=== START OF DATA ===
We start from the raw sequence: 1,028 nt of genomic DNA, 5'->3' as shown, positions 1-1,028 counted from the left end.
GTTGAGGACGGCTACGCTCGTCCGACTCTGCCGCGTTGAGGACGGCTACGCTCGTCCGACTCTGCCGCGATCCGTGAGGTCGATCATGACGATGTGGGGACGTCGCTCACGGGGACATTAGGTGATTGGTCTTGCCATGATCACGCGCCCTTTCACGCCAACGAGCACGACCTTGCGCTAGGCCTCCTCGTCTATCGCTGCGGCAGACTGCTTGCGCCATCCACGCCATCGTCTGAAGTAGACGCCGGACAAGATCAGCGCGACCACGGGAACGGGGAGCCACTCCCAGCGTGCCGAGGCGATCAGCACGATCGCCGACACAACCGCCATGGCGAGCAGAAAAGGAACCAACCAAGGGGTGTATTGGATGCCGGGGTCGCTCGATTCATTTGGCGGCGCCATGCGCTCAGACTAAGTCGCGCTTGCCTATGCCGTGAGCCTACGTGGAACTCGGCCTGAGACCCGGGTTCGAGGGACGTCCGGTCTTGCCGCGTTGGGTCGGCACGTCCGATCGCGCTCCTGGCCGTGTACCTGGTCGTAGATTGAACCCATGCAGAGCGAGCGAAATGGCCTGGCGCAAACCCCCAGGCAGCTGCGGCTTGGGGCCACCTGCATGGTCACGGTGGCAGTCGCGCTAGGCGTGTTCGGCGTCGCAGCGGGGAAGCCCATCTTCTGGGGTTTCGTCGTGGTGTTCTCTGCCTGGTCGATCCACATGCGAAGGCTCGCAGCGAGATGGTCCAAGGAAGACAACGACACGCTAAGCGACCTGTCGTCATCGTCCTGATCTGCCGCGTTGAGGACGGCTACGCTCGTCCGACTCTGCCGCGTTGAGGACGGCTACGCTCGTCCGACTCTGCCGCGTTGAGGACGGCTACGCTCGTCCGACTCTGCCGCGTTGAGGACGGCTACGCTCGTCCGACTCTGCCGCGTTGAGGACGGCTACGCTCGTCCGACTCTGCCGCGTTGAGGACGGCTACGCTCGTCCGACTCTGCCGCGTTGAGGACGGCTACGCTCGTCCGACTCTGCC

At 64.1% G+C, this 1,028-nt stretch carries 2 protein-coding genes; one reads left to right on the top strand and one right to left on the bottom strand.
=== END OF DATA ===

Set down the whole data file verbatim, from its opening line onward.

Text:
We start from the raw sequence: 1,028 nt of genomic DNA, 5'->3' as shown, positions 1-1,028 counted from the left end.
GTTGAGGACGGCTACGCTCGTCCGACTCTGCCGCGTTGAGGACGGCTACGCTCGTCCGACTCTGCCGCGATCCGTGAGGTCGATCATGACGATGTGGGGACGTCGCTCACGGGGACATTAGGTGATTGGTCTTGCCATGATCACGCGCCCTTTCACGCCAACGAGCACGACCTTGCGCTAGGCCTCCTCGTCTATCGCTGCGGCAGACTGCTTGCGCCATCCACGCCATCGTCTGAAGTAGACGCCGGACAAGATCAGCGCGACCACGGGAACGGGGAGCCACTCCCAGCGTGCCGAGGCGATCAGCACGATCGCCGACACAACCGCCATGGCGAGCAGAAAAGGAACCAACCAAGGGGTGTATTGGATGCCGGGGTCGCTCGATTCATTTGGCGGCGCCATGCGCTCAGACTAAGTCGCGCTTGCCTATGCCGTGAGCCTACGTGGAACTCGGCCTGAGACCCGGGTTCGAGGGACGTCCGGTCTTGCCGCGTTGGGTCGGCACGTCCGATCGCGCTCCTGGCCGTGTACCTGGTCGTAGATTGAACCCATGCAGAGCGAGCGAAATGGCCTGGCGCAAACCCCCAGGCAGCTGCGGCTTGGGGCCACCTGCATGGTCACGGTGGCAGTCGCGCTAGGCGTGTTCGGCGTCGCAGCGGGGAAGCCCATCTTCTGGGGTTTCGTCGTGGTGTTCTCTGCCTGGTCGATCCACATGCGAAGGCTCGCAGCGAGATGGTCCAAGGAAGACAACGACACGCTAAGCGACCTGTCGTCATCGTCCTGATCTGCCGCGTTGAGGACGGCTACGCTCGTCCGACTCTGCCGCGTTGAGGACGGCTACGCTCGTCCGACTCTGCCGCGTTGAGGACGGCTACGCTCGTCCGACTCTGCCGCGTTGAGGACGGCTACGCTCGTCCGACTCTGCCGCGTTGAGGACGGCTACGCTCGTCCGACTCTGCCGCGTTGAGGACGGCTACGCTCGTCCGACTCTGCCGCGTTGAGGACGGCTACGCTCGTCCGACTCTGCC

At 64.1% G+C, this 1,028-nt stretch carries 2 protein-coding genes; one reads left to right on the top strand and one right to left on the bottom strand.